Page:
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Cyprus at a Dead End

Turkey must also work to support a Cyprus settlement and open its ports to the Republic of Cyprus as it has committed to do. A Cyprus settlement would have benefits extending well beyond the island, from aviation safety to more efficient EU/NATO co-operation. Negotiations on a comprehensive settlement have now reached an intensive phase and we welcome the commitment of President Dimitris Christofias and Dr. Derviş Eroğlu to work within the UN framework for a successful outcome.

This excerpt is from a joint statement titled "The EU and Turkey: steering a safer path through the storms." Signed by foreign ministers of eleven EU member countries, including Germany, the lengthy text was otherwise filled with praise of Turkey's democratic progress and economic success. It looked apparent that it aimed to diffuse tension in Turkish-EU relations and weigh in with regard to the steady attempts by the Republic of Cyprus to block "positive elements" -- as envisioned by the EU Commission -- aimed to improve the accession negotiations, currently in deep freeze.

Mind the words "commitment of President Christofias and Dr. Eroğlu... " in the statement. After the tripartite meeting between the two in Long Island, N.Y. in late October, the world was given the "autopilot" information that all had gone well, an international conference was planned and progress had been noted, etc.

When I asked about it to my reliable (i.e. "independent") and extremely well-informed Greek Cypriot sources in Cyprus recently, all I heard was loud laughter. I was referred to reports that Christofias had assured his party comrades and others in the administration in closed door meetings, "You should not worry, nothing new will happen, I made no promises, we noted no progress at all."

"Commitment?" In a recent interview with Alithia newspaper, Nikos Rolandis, a former foreign and trade minister of (Greek) Cyprus, admitted that "by allowing things to become worse, we have now come to the threshold of final division (of the island)."

"I do not wish to give you the bad news," Rolandis added pessimistically, "but I believe that we missed the train. For the solution on the island and in order to stave off all the problems we should have called in Greece, Turkey and the UK [three guarantor powers] to assist because with the shuttling of Christofias back and forth in the negotiations, there will not be a solution even in a century."

Both Greek and Turk Cypriots who genuinely believe and fight for unification agree that Christofias simply plays the game of delays because he is politically afraid, and more importantly, he is content with the leverage his administration has in the EU. "Nothing will happen until (Greek) Cyprus takes over the presidency in July 2012; Greek Cypriots in their political blindness know no other thing than to push it to the limits," a Greek Cypriot, deeply knowledgeable about the process told me. On the other hand, Turkey, as revealed by a Turk Cypriot, gave a free hand to Dr. Eroğlu, leader of North Cyprus, on all issues except one. "Ankara is only interested in security in all six key chapters," he told me. "But they lost hope as well. It is an unfair game, it is very obvious."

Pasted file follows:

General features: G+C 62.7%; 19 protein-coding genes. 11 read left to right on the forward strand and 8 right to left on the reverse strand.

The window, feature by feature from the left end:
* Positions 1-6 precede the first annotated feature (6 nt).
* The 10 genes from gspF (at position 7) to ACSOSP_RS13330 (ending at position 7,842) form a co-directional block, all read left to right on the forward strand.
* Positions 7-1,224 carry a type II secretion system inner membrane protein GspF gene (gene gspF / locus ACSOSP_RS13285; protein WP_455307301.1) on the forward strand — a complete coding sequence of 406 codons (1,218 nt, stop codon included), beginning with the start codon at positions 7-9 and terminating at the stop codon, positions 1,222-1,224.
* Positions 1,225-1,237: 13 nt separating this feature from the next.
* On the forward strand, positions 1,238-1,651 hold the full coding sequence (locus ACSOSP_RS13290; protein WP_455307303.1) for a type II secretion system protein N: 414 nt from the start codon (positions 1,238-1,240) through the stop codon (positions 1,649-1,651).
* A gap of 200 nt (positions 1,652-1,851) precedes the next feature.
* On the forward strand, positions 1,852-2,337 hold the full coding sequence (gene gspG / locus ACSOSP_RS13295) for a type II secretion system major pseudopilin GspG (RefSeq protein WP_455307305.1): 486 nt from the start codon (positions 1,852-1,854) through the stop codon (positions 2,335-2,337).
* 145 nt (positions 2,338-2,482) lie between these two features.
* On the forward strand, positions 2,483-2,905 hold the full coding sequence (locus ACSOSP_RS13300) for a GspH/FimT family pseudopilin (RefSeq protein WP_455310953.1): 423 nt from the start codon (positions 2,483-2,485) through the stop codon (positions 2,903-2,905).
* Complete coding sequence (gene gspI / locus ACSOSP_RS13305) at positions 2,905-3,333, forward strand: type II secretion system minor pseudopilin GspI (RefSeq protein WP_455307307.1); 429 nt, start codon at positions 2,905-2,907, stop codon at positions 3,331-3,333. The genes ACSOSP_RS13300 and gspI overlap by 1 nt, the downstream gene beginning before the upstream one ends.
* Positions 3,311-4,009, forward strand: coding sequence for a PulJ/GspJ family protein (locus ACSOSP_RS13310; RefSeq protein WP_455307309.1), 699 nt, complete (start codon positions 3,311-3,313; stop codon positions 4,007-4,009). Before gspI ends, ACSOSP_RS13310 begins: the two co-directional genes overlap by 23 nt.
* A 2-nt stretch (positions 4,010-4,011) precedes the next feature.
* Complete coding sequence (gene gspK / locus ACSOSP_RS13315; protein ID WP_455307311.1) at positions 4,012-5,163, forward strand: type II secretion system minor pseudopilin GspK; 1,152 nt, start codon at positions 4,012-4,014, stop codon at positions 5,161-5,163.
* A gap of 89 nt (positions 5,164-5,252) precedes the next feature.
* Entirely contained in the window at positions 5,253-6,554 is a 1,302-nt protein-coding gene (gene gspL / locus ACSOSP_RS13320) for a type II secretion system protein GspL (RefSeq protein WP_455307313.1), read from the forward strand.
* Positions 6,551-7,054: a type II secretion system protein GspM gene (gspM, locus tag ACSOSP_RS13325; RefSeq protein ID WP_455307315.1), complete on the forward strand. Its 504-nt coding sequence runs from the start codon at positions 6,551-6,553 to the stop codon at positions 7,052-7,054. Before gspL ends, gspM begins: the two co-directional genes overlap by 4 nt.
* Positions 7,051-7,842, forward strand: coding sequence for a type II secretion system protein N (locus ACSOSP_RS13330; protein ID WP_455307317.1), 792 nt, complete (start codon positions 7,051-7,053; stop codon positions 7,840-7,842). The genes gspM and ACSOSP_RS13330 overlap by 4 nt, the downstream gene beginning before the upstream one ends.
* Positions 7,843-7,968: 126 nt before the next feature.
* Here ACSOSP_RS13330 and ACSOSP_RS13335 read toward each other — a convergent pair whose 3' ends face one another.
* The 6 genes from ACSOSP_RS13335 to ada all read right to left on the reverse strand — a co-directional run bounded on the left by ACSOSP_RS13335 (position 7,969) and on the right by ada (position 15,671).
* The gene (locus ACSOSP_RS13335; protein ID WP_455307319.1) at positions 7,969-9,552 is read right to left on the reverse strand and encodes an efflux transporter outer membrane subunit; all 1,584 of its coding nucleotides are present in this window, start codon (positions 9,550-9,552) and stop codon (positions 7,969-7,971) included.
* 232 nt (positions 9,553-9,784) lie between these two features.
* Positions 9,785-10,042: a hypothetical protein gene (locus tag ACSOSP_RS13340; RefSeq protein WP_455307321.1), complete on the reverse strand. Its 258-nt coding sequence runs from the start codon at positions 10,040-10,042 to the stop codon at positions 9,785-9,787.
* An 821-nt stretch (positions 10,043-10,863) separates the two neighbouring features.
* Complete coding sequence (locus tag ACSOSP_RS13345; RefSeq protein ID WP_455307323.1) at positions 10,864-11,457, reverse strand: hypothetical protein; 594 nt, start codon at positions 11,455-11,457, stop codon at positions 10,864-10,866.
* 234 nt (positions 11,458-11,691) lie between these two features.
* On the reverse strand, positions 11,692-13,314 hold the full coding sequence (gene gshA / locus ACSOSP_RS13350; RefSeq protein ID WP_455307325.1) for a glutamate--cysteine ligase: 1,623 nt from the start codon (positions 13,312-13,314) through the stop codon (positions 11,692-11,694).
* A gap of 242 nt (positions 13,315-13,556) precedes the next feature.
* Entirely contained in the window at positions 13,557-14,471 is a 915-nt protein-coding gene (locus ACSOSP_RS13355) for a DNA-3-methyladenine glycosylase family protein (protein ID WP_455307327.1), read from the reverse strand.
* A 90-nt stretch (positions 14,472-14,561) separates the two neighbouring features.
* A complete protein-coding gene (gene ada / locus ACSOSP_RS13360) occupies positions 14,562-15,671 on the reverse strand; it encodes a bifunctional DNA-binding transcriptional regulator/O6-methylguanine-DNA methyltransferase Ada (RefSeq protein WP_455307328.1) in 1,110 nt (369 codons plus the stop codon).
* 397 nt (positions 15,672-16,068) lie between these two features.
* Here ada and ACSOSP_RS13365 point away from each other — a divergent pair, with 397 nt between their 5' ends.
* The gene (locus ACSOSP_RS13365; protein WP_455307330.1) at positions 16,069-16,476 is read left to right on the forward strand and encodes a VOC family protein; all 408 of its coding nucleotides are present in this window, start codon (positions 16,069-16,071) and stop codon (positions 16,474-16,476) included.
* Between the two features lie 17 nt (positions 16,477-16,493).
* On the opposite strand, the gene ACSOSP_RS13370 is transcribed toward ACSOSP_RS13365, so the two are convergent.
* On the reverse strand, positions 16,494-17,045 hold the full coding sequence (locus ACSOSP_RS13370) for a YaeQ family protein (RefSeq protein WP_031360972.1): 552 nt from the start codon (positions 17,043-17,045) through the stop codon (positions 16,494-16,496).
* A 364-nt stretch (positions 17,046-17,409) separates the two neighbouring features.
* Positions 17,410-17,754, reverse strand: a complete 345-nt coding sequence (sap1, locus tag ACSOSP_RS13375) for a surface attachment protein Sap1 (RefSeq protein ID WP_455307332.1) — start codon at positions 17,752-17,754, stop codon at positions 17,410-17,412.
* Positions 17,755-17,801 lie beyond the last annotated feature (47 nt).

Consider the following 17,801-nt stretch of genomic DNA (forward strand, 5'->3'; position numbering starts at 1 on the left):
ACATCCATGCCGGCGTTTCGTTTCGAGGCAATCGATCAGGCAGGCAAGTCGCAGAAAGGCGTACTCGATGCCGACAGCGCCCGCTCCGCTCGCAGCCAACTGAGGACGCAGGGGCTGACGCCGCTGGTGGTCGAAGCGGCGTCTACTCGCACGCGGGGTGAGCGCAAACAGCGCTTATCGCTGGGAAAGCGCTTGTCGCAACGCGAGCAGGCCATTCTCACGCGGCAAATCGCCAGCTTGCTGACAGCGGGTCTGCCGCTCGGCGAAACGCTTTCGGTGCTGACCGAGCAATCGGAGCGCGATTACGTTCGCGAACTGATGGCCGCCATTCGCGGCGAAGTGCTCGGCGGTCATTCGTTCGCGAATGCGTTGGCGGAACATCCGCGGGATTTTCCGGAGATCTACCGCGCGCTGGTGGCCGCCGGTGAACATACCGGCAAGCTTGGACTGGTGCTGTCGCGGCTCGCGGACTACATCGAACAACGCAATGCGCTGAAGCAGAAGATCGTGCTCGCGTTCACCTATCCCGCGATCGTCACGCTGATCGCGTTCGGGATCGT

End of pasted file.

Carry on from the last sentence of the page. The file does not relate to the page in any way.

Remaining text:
Cyprus and Greece recently blocked Turkey from taking part in the key discussions among the EU ministers on Syria. This took place while a top-level source in the foreign ministry in Ankara told me, "I have never experienced such intensity with my American counterparts these days; everybody there calls everybody at every level, ministers and all."

From this sharp contrast, one can only draw the conclusion that a tiny EU member manages to obstruct a pivotal regional power from sharing its valuable data and ideas on Syria with the union, paralyzing its and EU's influence over crucial developments that might reshape the world.

The same happens as you read this article. Greek Cypriot leadership solely focuses on cleansing all the positive remarks from the EU statements referring to Turkey in blind intensity.

Eleven EU ministers certainly act in good will when they call on Turkey to "support a Cyprus settlement, and open its ports to the Republic of Cyprus as it has committed to do."

But, I am sure, they are also fully aware of the absurdity of the situation.

Is it rational that Turkey opens its ports as long as the EU fails in its (documented) commitment to ease the sanctions over North Cyprus? Is it logical that Ankara recognizes Cyprus as it is before being sufficiently convinced that UN-led talks will soon enough come to a conclusion over the destiny of the island -- "divorce" or "marriage?" Why is it forced to recognize a state in existential conflict?

Can anything really happen, until the UN process becomes serious, with a strict (I mean, "strict") deadline? These questions have clear answers, but they must be facing, more than others, France and Germany. How should this be played? How serious are they?

Where is the endgame?

Rolandis is right; the train has been missed. The issue of Cyprus is nothing other than a tool to keep Turkey out of the EU. Christofias is afraid but clever: He plays it gladly, by creating a new balance between the EU and (his old ally) Russia. Anything but Turkey...

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